"Nightfall and Other Stories" Review

Short Story Anthology: Nightfall and Other Stories
By Isaac Asimov
Published by Del Rey

Asimov is a legend in the SF field. He read voraciously and wrote copiously and seemed to know everything. He wrote a whole bunch of books explaining science in words that people like me can understand.

What SF fans loved him for was his fiction, though. My favourites were the I, Robot stories, but a lot of people preferred his Foundation series where history is used to predict the future.

I used to think Asimov's writing style was very dry, but upon re-reading Nightfall and Other Stories, I found it much more poetic than I remembered. Perhaps I used to read very different stuff when I was younger than I do now. Perhaps it's all relative.

What struck me upon this re-reading was the craftsmanlike way the stories are told. Asimov took the time to set the stories up so that the reader would know exactly what was going on and what was at stake. His characters get described to some extent, and some kind of background is provided for them. Take opening of his famous story, Nightfall, for example:

Aton 77, director Saro University, thrust out a belligerent lower lip and glared at the young newspaperman in a hot fury.

Theremon 762 took that fury in his stride. In his earlier days, when his now widely syndicated column was only a mad idea in a cub reporter's mind, he had specialized "impossible" interviews. It had cost him bruises, black yes, and broken bones; but it had given him an ample supply of coolness and self-confidence.
On second thoughts, you can see what I mean by the 'dryness'. On the other hand, look at the amount of information in these lines is amazing. The kinds of names the characters have, the university, the story of the cub reporter now famous. No wonder Asimov was so good at Feghoots (stories not just extremely short but also ending in a pun.)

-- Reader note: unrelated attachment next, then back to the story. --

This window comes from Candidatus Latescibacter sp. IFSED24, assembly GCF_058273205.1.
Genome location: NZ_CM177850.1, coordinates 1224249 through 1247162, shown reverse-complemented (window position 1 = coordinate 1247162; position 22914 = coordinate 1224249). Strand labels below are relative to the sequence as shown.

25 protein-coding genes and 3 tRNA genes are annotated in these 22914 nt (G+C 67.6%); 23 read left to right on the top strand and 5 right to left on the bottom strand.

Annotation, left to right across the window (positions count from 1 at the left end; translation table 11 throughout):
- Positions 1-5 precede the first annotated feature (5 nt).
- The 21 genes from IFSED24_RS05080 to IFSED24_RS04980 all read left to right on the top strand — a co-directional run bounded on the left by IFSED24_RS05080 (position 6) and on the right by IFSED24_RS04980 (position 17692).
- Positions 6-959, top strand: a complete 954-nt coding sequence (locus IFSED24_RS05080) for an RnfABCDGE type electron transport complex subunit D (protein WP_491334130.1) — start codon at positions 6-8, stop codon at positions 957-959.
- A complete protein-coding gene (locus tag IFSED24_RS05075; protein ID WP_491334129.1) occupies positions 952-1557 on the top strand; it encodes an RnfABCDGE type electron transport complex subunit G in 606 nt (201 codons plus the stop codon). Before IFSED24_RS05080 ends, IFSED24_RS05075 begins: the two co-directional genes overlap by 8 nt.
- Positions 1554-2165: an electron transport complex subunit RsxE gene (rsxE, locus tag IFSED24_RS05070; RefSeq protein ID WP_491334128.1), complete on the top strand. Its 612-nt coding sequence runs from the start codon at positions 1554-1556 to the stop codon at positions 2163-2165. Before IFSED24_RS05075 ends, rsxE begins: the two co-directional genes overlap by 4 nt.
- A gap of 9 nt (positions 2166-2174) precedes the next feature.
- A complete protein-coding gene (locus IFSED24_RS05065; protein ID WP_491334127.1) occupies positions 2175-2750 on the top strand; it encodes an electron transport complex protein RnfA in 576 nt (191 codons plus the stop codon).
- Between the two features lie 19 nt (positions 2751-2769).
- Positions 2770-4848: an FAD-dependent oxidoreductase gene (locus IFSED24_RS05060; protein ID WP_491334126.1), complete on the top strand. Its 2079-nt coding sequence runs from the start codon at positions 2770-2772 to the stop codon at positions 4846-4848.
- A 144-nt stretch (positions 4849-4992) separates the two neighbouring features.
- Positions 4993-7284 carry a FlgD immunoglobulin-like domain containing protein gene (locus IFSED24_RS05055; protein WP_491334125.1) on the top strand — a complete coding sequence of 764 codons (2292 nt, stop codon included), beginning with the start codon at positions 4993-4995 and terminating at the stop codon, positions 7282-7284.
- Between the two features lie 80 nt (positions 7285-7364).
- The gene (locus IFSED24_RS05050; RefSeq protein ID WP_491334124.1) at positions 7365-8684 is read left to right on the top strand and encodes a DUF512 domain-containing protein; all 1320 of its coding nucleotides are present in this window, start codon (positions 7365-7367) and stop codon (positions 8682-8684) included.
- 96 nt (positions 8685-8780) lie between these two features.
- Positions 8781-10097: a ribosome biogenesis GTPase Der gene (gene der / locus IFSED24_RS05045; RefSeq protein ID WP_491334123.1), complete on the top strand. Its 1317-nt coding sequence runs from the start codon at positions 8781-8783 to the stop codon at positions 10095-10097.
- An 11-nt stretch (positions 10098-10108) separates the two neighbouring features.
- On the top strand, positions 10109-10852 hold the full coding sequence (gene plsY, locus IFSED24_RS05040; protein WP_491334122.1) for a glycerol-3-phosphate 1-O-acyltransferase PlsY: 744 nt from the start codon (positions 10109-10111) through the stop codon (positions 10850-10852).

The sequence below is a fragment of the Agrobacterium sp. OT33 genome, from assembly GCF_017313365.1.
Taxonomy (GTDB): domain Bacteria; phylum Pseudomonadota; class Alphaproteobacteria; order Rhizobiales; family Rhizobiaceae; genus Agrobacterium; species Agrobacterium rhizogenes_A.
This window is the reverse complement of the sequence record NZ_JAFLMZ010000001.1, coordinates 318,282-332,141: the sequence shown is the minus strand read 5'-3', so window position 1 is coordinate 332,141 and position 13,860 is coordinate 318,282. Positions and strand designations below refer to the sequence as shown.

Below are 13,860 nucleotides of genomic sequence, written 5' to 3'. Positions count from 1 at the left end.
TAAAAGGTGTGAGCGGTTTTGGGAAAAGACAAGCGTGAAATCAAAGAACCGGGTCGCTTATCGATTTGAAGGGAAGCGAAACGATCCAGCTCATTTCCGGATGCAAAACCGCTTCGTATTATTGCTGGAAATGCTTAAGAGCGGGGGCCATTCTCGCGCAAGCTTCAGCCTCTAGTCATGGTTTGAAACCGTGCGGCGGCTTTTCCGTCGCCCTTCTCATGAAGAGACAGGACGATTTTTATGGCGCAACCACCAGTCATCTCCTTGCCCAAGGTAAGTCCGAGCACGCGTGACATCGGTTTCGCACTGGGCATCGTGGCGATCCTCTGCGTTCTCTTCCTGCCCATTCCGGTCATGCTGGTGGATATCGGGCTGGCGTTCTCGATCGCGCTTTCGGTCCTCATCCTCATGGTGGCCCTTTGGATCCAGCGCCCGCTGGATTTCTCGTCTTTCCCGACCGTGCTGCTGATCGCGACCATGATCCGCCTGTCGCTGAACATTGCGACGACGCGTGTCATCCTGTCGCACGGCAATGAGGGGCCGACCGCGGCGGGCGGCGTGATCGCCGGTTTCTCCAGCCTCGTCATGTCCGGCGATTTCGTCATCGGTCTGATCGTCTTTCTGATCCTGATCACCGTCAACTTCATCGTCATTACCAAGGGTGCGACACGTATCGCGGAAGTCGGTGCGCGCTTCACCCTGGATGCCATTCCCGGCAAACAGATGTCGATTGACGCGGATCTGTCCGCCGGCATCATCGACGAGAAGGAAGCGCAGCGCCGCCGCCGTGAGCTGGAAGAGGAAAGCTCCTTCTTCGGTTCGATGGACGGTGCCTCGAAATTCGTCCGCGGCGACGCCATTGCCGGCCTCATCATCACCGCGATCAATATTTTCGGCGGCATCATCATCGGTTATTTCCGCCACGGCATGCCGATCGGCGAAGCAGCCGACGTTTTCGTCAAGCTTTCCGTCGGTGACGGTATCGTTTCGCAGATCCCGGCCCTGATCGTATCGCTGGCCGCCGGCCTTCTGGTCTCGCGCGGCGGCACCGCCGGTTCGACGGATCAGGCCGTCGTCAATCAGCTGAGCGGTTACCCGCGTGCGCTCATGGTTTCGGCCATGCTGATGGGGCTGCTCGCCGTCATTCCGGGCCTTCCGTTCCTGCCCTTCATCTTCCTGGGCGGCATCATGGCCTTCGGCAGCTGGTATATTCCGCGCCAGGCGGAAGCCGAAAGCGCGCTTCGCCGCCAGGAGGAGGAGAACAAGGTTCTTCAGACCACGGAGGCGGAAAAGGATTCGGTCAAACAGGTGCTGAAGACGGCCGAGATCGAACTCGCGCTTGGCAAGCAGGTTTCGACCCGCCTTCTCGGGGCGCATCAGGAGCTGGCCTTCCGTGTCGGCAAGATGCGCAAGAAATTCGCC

The poetry I discovered this time around comes at the ending as if this was what Asimov really meant to build towards:

It was very horrible to go mad and know that you were going mad - to know that in a little minute you would be here physically and yet all the real essence would be dead and drowned in the black madness. For this was the Dark - the Dark and the Cold and the Doom.
The other stories take us through an amusing journey of SF ideas that Asimov  had a little play with, time travel, robots, misunderstandings with aliens, and, of course, picking up on the paranoia, of which Nighfall is a particularly well-known example, hubris, fear or just plain homesickness motivating the characters.

This book is worth checking out just for the stories, but also to see how the writing was done, and to look at a slice of Golden-Age SF. Each story includes an introduction by Asimov which explains a little about how he came to write the story, and also reveals something about his rise as a writer, a bit like the cub reporter who became famous.

If Nightfall and Other Stories not already on your own shelves, or reader, or at your local library, you can also try here at Amazon and see the rave reviews while you're still at it.